El Pais

The Gaze by Jeannine Cook

Today was a day of rain that played perfectly into a plan of meeting fellow artists and talking about different aspects of art-making - a good 'shop" day. Later, however I walked through a local gallery full of decorative art of high caliber which did not call out to me very much. I started thinking about the curious alchemy of "the gaze" - that moment when one's eyes fall on a painting or drawing, and it almost impels one to draw closer and look harder. You can look at countless pieces of art, in a gallery, in a museum, where ever, and then suddenly, bam, there you are - summoned and enmeshed, in a completely unexpected fashion. The typical French "coup de foudre".

What is it about this business of "the gaze"? Amanda Renshaw, Editor at Phaidon and coordinator of the book, "30,000 Years of Art. The History of Creativity" was being interviewed in El Pais (in Babelia, on August 1st, 2009) and said, "I believe that the gaze is a form of language, and using that gaze is the best way to connect ever closer and more successfully with art. the connection between the eyes and the brain and emotions is absolutely fundamental." She went on to explain that text about art on a museum wall, in a book about art or elsewhere is secondary in importance to the actual art images.

It is true - the artwork calls out to one long before one thinks of reading a label on a wall. The more one looks at art, however, the more each of us can hone that gaze to be not only one of interest, pleasure, amazement, but also of informed, knowledgeable appreciation. Gazing, seeing, really looking at art is one side of the equation. As an artist, the other aspect is the equally important action of looking hard at whatever one is trying to draw or paint, not only to understand it and record it, but to filter it deep into one so that, somehow, the alchemy of the gaze helps create a viable piece of art.

Ironies of Art-making by Jeannine Cook

Back on June 14th, Gloria Goodale wrote in the Christian Science Monitor about "Fleeting Architecture", saying that "we are becoming a temporary society". In a more recent article on July 20th, about museums and their future, she wrote, "It’s not about the collections anymore,”… “It’s about community.”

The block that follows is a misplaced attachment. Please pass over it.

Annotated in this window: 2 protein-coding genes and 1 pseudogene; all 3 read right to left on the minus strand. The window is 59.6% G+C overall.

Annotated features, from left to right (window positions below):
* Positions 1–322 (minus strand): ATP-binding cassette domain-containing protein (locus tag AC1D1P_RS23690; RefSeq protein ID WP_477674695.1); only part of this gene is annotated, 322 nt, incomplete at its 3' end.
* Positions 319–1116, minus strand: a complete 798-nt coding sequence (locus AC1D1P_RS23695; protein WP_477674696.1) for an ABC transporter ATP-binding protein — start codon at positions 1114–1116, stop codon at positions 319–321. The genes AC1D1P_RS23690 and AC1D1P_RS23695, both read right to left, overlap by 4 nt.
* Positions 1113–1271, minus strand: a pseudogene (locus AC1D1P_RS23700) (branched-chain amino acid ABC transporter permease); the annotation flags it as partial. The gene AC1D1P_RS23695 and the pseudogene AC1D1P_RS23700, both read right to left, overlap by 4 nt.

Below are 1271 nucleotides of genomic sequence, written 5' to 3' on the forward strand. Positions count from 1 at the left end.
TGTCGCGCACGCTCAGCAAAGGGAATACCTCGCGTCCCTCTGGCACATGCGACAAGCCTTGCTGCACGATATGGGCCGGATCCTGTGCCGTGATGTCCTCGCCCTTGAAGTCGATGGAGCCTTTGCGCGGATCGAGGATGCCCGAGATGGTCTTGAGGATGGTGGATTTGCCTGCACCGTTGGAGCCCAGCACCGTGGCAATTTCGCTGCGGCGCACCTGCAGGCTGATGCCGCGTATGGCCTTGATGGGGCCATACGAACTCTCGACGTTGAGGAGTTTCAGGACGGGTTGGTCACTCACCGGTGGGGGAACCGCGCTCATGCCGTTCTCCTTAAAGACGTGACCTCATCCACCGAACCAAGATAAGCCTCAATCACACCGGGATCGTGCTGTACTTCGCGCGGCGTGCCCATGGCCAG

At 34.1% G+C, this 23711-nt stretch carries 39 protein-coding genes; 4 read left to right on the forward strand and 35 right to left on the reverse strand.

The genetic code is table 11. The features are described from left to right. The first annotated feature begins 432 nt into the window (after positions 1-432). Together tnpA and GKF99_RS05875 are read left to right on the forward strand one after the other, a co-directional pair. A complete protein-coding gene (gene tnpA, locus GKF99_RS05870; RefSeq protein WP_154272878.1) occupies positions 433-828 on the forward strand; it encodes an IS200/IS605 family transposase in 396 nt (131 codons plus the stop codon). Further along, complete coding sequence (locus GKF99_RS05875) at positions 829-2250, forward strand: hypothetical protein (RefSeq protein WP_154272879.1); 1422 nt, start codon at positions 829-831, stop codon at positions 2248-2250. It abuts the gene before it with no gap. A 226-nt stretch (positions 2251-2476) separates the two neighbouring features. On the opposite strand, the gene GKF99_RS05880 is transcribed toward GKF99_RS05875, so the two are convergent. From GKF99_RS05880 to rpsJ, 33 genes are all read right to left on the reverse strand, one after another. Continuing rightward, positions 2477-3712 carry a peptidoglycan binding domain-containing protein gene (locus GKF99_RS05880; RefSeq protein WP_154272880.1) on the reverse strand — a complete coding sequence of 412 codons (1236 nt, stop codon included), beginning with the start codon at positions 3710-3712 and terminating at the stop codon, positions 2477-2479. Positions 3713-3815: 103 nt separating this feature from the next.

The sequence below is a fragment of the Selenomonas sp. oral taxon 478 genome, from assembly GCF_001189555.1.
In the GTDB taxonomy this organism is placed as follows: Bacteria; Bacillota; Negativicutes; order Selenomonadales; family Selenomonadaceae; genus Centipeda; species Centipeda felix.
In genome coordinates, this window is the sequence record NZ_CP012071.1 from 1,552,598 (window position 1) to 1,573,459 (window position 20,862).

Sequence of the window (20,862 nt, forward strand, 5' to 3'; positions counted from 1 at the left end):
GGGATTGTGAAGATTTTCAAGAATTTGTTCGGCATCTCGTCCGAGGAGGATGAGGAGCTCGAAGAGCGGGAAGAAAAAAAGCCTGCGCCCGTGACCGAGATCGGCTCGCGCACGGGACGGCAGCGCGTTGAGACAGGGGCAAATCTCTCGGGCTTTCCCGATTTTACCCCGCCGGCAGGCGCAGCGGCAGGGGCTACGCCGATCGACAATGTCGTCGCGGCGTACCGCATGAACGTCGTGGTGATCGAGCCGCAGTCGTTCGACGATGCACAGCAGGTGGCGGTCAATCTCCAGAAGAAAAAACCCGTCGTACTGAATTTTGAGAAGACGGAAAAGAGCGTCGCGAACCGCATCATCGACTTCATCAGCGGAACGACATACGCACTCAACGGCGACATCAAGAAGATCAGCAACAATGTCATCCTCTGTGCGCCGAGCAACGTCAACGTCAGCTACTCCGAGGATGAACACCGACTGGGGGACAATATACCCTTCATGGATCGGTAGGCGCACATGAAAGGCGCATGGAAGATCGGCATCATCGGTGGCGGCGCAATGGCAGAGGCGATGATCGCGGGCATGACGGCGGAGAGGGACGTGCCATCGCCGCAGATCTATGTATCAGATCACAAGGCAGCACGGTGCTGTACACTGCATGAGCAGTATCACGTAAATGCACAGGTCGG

As an artist, I am left slightly nonplussed by these statements which I suspect are totally accurate about society in general today. For me, drawing in silverpoint has always implied a sense of heritage from the 12th century monks who started this medium rolling when they drew in lead (and later silver) in their wonderful manuscripts. There are still many illuminations and silverpoint drawings which have survived, despite the ravages of time. A respect for archival qualities of the materials and methods one uses in drawing and painting have always seemed to me to be necessary, given that collectors - individuals or institutions - normally don't want artworks they have acquired to self-destruct. Horror stories abound about disintegrating paintings, sharks not holding up in formaldehyde or drawings on acidic paper disappearing in yellowed slivers.

Nonetheless, as Ms. Goodale remarks, "We used to place a huge value on permanence and place, but that's gone... we want the novel, the next, and we're happy to throw away and move on in order to accommodate that." How to reconcile that trend and the need actually to have something in the museums, for the "community" to view, observe, learn from or celebrate...?
We artists still need to produce something. Granted, installation art, provisional structures, video art, performance art all abound. But at the end of the day, museums still have - usually - walls and something needs to go on those walls. Yes, the Christo events, like "The Gates" in New York's Central Park, are huge cultural events and money-makers and people are more willing to travel just to see temporary installations.

The Thousand Portal Project, Christo

The Thousand Portal Project, Christo

Nonetheless, institutions like the Louvre, the Metropolitan Museum, the British Museum... still attract huge numbers of people seeking out the more permanent manifestations of art that have endured down the ages.

So as an artist, I have to decide, eventually, what kind of art to try and create - permanent or impermanent .. and just follow my passion. As Marina Abramovic remarked to Isabel Lafont in an article in El Pais in June 2009, "Art is like breathing, you just don't question that fact. You make art because life would be unlivable without doing so." ("El arte es como respirar, no lo cuestiones. Lo haces porque no puedes vivir sin ello.") She is completely right.